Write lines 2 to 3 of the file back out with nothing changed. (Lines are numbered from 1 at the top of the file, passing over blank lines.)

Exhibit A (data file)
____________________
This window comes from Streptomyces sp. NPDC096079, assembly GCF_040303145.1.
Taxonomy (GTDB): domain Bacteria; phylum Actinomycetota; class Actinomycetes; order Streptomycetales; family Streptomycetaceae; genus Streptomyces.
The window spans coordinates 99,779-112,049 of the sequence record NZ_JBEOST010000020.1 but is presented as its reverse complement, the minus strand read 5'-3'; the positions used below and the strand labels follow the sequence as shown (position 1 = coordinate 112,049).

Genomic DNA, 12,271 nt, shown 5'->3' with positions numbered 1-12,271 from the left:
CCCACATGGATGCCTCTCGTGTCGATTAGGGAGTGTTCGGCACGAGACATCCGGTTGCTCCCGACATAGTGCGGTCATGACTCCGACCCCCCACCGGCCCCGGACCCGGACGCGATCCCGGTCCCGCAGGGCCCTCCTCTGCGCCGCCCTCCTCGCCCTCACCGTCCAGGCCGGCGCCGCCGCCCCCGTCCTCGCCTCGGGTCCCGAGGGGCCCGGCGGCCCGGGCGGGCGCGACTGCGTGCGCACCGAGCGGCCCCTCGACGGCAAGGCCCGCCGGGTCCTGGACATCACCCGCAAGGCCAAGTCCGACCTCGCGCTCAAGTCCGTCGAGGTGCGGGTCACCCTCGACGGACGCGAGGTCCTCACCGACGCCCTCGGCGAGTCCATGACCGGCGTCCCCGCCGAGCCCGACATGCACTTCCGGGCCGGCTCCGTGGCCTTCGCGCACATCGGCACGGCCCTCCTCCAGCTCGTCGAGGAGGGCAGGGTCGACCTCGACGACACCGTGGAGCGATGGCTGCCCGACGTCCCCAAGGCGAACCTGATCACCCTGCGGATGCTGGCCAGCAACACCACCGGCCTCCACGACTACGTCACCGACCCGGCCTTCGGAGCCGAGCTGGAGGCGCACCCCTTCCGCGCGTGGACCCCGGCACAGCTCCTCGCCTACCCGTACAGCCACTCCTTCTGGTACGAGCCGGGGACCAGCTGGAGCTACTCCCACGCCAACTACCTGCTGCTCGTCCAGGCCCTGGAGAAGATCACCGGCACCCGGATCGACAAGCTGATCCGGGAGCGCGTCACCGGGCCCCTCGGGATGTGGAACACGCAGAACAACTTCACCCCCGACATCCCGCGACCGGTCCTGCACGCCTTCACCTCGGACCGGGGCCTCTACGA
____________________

Taxonomy (GTDB): domain Bacteria; phylum Actinomycetota; class Actinomycetes; order Streptomycetales; family Streptomycetaceae; genus Streptomyces.
The window spans coordinates 99,779-112,049 of the sequence record NZ_JBEOST010000020.1 but is presented as its reverse complement, the minus strand read 5'-3'; the positions used below and the strand labels follow the sequence as shown (position 1 = coordinate 112,049).